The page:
The CIA did release an electronic database called CREST (the CIA Records Search Tool) in 2000, but you could only search document titles and still had to visit the archives to read each document. In 2014, a nonprofit journalism organization called MuckRock filed a Freedom of Information Act (FOIA) lawsuit pressing the CIA to post all of its documents online, but the agency said it would take up to six years to scan everything.
Journalist Michael Best even started a Kickstarter campaign, Buzzfeed points out, to raise funds to manually copy and scan the documents. The CIA finally agreed to post the entire database online last year, and has now made good on that promise.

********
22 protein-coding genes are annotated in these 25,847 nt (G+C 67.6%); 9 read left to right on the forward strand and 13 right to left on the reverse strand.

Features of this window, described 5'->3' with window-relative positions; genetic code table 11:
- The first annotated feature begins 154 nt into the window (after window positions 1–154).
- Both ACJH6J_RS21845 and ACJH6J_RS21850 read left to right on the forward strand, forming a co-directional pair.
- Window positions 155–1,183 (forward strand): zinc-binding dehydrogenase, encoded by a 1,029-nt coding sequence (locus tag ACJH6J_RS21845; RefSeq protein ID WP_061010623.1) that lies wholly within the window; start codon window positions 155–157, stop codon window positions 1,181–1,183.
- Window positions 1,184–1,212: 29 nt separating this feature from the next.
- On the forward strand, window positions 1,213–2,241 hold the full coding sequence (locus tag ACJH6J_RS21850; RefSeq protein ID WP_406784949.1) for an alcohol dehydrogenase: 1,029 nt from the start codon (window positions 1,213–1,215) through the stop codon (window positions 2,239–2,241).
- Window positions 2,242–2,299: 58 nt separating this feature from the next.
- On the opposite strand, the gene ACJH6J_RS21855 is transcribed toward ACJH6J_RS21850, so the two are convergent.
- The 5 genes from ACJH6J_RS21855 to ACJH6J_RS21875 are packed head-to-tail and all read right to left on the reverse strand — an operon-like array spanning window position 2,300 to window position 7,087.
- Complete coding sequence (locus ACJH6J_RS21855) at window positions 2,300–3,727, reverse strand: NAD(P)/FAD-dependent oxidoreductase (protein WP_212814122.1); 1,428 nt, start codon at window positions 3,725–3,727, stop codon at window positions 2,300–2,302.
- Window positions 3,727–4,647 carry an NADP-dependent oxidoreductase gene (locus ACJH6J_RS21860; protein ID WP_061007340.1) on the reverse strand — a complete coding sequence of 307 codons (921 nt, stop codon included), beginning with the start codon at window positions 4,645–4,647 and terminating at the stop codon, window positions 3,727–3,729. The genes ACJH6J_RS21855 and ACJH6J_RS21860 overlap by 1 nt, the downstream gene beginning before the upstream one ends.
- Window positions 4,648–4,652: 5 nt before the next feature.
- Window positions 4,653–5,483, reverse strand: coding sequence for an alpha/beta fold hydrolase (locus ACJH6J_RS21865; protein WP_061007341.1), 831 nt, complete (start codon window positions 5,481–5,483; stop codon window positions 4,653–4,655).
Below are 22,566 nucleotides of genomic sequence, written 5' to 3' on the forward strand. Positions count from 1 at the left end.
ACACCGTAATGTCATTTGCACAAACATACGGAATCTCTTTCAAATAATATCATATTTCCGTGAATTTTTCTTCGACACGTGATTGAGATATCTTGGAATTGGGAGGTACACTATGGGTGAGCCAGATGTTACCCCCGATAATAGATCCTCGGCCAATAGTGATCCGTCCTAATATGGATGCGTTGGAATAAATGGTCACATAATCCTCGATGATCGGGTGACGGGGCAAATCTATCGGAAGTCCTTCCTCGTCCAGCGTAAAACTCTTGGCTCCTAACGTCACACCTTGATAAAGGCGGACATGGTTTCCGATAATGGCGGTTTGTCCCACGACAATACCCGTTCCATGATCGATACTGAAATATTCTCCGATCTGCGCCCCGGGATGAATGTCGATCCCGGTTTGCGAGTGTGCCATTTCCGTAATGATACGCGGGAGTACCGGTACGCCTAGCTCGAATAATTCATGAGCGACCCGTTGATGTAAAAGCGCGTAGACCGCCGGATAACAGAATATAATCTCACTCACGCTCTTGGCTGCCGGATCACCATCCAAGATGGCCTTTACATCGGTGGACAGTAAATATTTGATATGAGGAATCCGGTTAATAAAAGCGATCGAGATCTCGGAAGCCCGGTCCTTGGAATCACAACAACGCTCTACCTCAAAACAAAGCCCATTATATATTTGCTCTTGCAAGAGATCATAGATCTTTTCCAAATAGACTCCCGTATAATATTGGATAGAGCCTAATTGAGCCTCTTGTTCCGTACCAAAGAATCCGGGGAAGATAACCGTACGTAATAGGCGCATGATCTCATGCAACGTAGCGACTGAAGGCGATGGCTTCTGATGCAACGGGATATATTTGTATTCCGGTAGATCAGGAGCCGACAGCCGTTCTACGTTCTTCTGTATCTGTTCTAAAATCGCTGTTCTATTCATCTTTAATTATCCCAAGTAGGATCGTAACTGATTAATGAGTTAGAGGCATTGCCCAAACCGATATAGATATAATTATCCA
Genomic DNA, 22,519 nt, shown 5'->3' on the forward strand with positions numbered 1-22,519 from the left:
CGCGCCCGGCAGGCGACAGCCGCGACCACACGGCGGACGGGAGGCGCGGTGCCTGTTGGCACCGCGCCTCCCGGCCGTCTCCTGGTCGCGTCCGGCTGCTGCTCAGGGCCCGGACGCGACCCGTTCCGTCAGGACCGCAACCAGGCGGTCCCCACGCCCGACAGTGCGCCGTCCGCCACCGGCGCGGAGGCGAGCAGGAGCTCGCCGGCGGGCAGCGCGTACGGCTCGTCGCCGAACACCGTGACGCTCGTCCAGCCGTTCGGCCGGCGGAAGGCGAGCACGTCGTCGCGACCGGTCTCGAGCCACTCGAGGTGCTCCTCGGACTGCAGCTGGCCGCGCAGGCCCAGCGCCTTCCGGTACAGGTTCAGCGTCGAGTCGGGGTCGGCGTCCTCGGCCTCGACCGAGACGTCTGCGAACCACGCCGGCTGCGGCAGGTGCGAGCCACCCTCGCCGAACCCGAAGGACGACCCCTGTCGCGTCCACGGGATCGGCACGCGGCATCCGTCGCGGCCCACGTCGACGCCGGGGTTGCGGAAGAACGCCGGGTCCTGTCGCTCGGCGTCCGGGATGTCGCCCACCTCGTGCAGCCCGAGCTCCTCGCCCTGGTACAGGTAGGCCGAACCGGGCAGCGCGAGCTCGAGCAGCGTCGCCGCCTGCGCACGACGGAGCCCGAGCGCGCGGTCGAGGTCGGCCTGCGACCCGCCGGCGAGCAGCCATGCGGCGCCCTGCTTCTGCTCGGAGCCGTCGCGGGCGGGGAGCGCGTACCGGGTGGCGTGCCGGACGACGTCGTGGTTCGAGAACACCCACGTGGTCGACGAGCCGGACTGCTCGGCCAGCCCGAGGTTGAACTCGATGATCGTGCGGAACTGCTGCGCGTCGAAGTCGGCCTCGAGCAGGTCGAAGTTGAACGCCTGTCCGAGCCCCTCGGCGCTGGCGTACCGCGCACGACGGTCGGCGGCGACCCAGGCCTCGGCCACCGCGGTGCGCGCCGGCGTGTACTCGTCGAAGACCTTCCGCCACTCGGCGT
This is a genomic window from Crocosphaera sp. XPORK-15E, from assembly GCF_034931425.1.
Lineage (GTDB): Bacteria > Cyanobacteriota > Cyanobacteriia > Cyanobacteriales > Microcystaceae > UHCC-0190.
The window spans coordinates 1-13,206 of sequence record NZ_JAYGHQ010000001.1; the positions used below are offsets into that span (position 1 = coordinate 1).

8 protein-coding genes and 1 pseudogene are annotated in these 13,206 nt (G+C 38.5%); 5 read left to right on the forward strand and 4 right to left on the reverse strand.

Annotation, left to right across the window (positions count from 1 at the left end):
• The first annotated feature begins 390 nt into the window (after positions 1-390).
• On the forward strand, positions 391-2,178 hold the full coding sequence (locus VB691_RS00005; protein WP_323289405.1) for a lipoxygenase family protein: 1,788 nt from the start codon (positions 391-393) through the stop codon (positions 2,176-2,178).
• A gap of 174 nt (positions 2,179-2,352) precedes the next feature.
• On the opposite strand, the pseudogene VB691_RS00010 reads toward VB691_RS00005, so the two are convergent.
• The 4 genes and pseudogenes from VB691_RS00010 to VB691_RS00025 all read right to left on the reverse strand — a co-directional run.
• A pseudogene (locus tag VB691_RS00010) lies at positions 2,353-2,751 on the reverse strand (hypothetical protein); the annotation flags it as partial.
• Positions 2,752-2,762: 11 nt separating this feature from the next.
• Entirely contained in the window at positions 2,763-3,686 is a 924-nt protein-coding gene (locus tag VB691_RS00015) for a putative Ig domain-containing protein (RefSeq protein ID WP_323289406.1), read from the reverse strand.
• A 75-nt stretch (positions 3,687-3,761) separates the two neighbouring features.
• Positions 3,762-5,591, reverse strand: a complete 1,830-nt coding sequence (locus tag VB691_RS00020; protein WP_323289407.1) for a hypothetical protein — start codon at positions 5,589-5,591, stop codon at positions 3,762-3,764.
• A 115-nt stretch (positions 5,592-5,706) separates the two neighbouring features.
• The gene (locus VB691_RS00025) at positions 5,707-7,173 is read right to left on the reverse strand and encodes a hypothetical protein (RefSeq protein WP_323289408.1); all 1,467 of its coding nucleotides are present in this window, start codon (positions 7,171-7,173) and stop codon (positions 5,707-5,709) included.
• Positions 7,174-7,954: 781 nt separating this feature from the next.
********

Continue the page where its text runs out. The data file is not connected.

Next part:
So, is there anything juicy in there? Not likely. CIA Director of Information Management Joseph Lambert said the agency did one last check through the collection before releasing it, and did not reclassify any more documents.
However, there's no doubt a lot of thrilling stuff for historians, war buffs, UFO enthusiasts and others. The archives cover events from the 1940s the 1990s (each year, a new batch are declassified) and include details about the flight of war criminals from Nazi Germany, the quarter-mile Berlin tunnel built to tap Soviet telephone lines, internal intelligence bulletins and memos from former CIA directors, UFO reports and more.